In this age of Amazon Prime, how do most romance readers purchase their books? According to the stats I found (some were admittedly a few years old) most of us still find books in bookstores, but more and more ladies are beginning to buy books online. Many of us still us the library, and a growing number of women are downloading books in e-book form. Some of us trade books we love with friends, relatives or book clubs, while some busy ladies are reading books on their phone. When I was a young mother I belonged to a book subscription and got books in the mail each month. That was always a happy day, followed by several days of ignoring housework. Now days we have the option to subscribe to e-books or audio books as well.
What makes us choose one book over another? According to most stats, we love a romance with a good story, followed by reading anything by our favorite author. Price and reviews come into play next, followed by reading books because they are a part of a series. The trailing reasons we select a book are the back cover blurb, cover art, social media recommendations, bargains, and endorsements.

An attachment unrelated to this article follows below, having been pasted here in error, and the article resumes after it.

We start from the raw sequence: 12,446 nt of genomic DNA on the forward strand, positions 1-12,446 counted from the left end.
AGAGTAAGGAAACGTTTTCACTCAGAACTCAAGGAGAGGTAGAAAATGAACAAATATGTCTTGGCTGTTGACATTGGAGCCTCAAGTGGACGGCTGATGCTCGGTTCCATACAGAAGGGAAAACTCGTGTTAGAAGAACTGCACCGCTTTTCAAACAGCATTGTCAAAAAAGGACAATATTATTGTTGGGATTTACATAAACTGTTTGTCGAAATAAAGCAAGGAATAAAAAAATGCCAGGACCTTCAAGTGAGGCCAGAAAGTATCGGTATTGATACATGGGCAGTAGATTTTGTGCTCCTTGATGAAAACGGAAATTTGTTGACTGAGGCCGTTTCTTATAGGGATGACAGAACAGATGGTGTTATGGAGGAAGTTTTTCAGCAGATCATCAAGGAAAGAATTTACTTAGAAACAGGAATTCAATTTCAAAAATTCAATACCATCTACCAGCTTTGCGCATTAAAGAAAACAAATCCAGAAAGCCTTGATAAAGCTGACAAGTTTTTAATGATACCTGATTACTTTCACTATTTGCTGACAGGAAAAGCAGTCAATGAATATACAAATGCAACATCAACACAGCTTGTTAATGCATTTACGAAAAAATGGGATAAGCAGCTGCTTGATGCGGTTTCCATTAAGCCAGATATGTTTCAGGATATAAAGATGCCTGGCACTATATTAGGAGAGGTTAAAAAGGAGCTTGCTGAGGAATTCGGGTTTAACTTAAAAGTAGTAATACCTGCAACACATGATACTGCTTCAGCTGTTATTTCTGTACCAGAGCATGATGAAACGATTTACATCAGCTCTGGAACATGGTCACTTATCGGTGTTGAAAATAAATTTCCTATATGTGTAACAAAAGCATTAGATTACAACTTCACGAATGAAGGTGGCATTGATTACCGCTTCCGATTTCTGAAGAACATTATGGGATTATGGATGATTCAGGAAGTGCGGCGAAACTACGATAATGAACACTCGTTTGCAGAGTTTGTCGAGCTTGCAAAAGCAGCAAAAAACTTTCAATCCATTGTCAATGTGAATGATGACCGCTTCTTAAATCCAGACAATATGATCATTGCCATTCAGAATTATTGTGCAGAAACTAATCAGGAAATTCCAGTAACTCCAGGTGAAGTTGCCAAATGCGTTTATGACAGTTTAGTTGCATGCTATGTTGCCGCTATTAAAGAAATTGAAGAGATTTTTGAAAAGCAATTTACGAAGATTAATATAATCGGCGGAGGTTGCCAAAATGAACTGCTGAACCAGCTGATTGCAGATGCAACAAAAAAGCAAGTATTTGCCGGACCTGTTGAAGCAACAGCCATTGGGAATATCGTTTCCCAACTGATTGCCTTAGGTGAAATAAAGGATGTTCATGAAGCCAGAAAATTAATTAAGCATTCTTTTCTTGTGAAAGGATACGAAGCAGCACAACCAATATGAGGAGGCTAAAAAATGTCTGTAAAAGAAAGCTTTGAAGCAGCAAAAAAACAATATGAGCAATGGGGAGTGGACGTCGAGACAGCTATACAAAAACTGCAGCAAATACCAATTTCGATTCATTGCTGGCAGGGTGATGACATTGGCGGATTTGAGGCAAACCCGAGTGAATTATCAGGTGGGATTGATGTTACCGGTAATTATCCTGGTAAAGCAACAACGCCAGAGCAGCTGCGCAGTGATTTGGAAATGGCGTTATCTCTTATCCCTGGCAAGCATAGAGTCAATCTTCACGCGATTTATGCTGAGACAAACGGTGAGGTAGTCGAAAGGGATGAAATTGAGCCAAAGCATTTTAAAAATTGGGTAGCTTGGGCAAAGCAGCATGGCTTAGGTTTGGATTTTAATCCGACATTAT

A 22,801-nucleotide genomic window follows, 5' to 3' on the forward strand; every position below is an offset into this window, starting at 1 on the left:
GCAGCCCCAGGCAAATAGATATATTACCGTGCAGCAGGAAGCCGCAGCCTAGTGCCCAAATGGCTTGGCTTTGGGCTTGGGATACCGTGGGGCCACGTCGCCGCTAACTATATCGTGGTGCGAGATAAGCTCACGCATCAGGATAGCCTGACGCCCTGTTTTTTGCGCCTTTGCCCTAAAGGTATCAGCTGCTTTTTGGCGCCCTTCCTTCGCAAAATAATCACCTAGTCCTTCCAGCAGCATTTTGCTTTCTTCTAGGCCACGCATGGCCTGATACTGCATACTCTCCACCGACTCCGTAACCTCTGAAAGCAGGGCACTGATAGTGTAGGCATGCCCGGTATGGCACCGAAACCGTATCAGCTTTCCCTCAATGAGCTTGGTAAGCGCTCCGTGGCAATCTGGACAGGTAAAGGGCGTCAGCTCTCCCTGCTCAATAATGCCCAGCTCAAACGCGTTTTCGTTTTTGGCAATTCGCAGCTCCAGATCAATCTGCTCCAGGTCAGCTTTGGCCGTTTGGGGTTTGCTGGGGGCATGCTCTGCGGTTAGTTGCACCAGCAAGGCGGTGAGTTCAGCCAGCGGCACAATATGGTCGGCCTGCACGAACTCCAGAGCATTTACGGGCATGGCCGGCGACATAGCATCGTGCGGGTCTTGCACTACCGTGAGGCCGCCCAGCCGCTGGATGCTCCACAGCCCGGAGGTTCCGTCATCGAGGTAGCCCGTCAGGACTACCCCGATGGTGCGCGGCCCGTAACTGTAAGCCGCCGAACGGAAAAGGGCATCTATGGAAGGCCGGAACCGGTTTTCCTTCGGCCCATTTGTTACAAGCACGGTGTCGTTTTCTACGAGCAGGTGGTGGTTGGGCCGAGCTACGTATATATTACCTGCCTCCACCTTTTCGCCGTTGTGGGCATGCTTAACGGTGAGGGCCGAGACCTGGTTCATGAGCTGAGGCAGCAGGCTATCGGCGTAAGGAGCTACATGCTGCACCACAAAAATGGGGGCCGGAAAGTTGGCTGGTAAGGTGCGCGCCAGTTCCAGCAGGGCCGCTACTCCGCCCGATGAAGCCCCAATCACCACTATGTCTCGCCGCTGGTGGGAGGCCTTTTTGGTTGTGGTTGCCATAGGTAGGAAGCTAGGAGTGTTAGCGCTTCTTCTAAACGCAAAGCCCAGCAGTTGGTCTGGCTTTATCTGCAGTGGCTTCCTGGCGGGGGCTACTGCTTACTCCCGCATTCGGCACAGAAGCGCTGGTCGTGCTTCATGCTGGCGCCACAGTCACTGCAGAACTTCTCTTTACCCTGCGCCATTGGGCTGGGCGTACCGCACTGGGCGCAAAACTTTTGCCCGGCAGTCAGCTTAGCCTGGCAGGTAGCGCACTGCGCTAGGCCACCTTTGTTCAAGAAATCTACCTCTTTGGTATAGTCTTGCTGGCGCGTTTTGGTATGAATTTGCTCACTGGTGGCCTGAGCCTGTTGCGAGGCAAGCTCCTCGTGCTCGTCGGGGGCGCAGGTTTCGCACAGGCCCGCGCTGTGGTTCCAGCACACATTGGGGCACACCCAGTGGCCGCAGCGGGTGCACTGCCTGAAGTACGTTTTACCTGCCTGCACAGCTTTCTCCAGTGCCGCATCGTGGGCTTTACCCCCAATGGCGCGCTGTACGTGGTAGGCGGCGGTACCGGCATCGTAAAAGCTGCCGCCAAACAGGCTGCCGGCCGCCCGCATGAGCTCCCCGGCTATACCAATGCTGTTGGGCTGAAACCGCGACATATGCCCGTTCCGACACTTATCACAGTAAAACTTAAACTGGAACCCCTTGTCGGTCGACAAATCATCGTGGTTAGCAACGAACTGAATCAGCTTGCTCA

What do you think is a fair price for a book? Pre e-book, the only free books I ever read were from the library, but now free books are everywhere. Even books that are normally priced, are sometimes offered free or for less than a dollar in e-book form. According to sources such as Amazon and Neilson, most of us consider six dollars a fair price for a romance novel. I know my novels are priced under five dollars in e-book format, but due to the price of printing, my paperbacks run closer to ten dollars. These days it’s hard to be competitive in the print market unless you are a traditionally published, well-known author.
So there you have it, the world of romance novels according to statistics. Does this agree with your preferences? How do you find good books and why do you choose the ones you read? I’d love to hear from you!
What makes a romance novel enticing? That is the million-dollar question.
Is it sexual tension, the act of love, the battle of the sexes, or the sweet tingle of attraction that draws your attention? The answer, of course, is as varied as the people who buy romance novels.